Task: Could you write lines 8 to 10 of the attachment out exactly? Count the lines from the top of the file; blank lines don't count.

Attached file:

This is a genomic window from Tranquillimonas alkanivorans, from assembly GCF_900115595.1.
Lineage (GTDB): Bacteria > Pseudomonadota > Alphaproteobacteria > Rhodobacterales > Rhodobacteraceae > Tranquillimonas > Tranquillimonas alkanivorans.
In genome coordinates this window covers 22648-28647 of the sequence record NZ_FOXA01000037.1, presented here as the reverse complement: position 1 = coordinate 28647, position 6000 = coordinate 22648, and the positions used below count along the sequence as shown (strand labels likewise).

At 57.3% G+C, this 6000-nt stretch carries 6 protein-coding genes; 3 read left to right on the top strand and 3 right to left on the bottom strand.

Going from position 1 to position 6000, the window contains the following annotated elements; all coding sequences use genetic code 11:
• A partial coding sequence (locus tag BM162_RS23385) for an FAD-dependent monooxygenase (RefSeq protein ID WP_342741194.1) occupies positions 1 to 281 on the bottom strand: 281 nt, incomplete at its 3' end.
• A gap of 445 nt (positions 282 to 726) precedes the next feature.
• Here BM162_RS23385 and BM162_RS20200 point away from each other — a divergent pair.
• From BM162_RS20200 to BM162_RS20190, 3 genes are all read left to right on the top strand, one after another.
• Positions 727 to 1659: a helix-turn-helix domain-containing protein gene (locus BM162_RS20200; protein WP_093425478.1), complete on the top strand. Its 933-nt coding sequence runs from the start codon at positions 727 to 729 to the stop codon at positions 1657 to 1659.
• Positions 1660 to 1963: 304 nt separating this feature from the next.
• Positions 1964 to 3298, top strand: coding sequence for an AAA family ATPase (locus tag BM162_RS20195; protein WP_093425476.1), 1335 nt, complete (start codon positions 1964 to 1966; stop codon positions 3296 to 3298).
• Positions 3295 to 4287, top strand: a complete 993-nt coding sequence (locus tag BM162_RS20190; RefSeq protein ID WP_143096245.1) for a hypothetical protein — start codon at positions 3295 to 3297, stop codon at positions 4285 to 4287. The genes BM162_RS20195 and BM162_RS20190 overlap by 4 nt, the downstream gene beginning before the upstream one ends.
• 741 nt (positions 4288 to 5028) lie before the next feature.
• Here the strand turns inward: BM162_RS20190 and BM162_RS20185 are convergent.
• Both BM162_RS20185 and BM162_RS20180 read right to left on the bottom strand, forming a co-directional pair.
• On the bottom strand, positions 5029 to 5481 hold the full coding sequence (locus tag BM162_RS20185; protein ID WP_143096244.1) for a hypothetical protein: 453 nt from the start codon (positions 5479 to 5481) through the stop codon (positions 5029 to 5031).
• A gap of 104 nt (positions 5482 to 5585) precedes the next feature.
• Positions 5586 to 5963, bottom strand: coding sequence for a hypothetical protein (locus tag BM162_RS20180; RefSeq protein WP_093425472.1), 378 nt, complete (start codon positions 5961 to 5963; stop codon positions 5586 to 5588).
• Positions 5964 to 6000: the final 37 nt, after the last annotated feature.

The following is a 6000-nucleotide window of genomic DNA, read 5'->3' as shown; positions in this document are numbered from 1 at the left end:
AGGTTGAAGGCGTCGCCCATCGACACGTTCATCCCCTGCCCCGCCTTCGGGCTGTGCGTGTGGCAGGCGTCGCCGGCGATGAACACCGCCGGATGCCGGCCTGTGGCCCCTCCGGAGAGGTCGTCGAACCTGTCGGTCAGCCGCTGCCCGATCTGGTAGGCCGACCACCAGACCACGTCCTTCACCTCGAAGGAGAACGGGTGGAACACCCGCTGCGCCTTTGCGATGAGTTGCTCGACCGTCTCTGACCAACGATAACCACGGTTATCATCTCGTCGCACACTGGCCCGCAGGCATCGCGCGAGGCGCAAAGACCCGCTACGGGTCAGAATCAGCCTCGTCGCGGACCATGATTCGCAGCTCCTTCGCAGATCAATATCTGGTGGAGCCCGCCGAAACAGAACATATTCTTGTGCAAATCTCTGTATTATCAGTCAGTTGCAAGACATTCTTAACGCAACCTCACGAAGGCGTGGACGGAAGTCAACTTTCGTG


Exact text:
• Here BM162_RS23385 and BM162_RS20200 point away from each other — a divergent pair.
• From BM162_RS20200 to BM162_RS20190, 3 genes are all read left to right on the top strand, one after another.
• Positions 727 to 1659: a helix-turn-helix domain-containing protein gene (locus BM162_RS20200; protein WP_093425478.1), complete on the top strand. Its 933-nt coding sequence runs from the start codon at positions 727 to 729 to the stop codon at positions 1657 to 1659.